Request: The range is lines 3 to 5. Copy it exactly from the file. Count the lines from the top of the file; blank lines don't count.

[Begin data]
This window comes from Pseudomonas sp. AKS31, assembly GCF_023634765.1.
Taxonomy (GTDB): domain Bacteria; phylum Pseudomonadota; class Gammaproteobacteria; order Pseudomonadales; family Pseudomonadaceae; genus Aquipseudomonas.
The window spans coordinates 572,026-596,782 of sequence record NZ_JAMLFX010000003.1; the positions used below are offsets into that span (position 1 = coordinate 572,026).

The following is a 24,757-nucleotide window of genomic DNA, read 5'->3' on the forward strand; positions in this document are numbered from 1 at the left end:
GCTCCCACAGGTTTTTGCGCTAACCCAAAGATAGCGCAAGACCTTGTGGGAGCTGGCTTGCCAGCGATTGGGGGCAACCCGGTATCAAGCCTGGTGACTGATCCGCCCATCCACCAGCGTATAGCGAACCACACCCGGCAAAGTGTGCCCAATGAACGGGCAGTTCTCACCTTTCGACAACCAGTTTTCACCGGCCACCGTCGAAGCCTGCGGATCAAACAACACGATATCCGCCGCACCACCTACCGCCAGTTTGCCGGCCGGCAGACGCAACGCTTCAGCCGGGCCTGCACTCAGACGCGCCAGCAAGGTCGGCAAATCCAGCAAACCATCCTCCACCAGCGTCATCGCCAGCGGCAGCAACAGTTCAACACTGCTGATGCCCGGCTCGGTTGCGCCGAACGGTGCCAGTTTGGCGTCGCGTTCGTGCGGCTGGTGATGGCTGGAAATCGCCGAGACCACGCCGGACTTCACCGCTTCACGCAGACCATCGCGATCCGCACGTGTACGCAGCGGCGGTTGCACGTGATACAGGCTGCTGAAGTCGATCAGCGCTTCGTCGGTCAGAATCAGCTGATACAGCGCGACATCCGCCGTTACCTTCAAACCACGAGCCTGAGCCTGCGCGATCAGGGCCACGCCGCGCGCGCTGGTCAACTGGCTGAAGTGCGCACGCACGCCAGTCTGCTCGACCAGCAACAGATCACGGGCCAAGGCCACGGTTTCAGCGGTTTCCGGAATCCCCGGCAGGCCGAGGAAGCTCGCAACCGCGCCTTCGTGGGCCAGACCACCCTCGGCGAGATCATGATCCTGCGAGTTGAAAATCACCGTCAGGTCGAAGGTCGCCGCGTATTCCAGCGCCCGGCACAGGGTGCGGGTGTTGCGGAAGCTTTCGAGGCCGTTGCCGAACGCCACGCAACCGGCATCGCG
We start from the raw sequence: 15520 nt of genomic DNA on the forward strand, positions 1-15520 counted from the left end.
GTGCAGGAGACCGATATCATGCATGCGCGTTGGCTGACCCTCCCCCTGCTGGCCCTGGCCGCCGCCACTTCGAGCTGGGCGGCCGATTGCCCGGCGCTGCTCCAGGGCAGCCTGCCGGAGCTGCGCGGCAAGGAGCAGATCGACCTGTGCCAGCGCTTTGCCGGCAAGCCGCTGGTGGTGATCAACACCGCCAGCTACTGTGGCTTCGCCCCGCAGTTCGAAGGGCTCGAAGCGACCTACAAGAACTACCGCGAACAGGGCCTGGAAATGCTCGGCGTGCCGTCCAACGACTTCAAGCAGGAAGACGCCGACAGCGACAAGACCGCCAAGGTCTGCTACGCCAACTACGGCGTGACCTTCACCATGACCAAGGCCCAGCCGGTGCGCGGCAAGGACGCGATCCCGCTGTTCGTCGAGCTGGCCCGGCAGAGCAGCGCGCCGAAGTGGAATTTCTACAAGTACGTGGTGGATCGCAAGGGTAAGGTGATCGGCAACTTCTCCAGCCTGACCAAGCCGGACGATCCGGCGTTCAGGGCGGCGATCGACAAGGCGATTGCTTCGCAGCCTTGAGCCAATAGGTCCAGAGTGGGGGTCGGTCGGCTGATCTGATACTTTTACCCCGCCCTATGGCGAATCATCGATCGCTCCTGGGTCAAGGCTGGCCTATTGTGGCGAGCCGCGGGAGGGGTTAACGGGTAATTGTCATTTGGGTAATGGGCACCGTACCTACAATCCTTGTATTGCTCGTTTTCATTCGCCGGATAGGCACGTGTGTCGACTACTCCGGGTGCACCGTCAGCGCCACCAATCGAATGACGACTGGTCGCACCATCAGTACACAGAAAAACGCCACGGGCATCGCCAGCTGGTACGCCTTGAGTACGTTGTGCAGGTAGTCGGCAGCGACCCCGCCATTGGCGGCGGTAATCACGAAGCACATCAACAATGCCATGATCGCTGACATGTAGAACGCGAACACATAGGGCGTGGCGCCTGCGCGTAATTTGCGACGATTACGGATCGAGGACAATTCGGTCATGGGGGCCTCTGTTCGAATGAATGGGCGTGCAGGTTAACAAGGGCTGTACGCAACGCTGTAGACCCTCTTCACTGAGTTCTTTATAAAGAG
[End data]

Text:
The window spans coordinates 572,026-596,782 of sequence record NZ_JAMLFX010000003.1; the positions used below are offsets into that span (position 1 = coordinate 572,026).

The following is a 24,757-nucleotide window of genomic DNA, read 5'->3' on the forward strand; positions in this document are numbered from 1 at the left end:
GCTCCCACAGGTTTTTGCGCTAACCCAAAGATAGCGCAAGACCTTGTGGGAGCTGGCTTGCCAGCGATTGGGGGCAACCCGGTATCAAGCCTGGTGACTGATCCGCCCATCCACCAGCGTATAGCGAACCACACCCGGCAAAGTGTGCCCAATGAACGGGCAGTTCTCACCTTTCGACAACCAGTTTTCACCGGCCACCGTCGAAGCCTGCGGATCAAACAACACGATATCCGCCGCACCACCTACCGCCAGTTTGCCGGCCGGCAGACGCAACGCTTCAGCCGGGCCTGCACTCAGACGCGCCAGCAAGGTCGGCAAATCCAGCAAACCATCCTCCACCAGCGTCATCGCCAGCGGCAGCAACAGTTCAACACTGCTGATGCCCGGCTCGGTTGCGCCGAACGGTGCCAGTTTGGCGTCGCGTTCGTGCGGCTGGTGATGGCTGGAAATCGCCGAGACCACGCCGGACTTCACCGCTTCACGCAGACCATCGCGATCCGCACGTGTACGCAGCGGCGGTTGCACGTGATACAGGCTGCTGAAGTCGATCAGCGCTTCGTCGGTCAGAATCAGCTGATACAGCGCGACATCCGCCGTTACCTTCAAACCACGAGCCTGAGCCTGCGCGATCAGGGCCACGCCGCGCGCGCTGGTCAACTGGCTGAAGTGCGCACGCACGCCAGTCTGCTCGACCAGCAACAGATCACGGGCCAAGGCCACGGTTTCAGCGGTTTCCGGAATCCCCGGCAGGCCGAGGAAGCTCGCAACCGCGCCTTCGTGGGCCAGACCACCCTCGGCGAGATCATGATCCTGCGAGTTGAAAATCACCGTCAGGTCGAAGGTCGCCGCGTATTCCAGCGCCCGGCACAGGGTGCGGGTGTTGCGGAAGCTTTCGAGGCCGTTGCCGAACGCCACGCAACCGGCATCGCG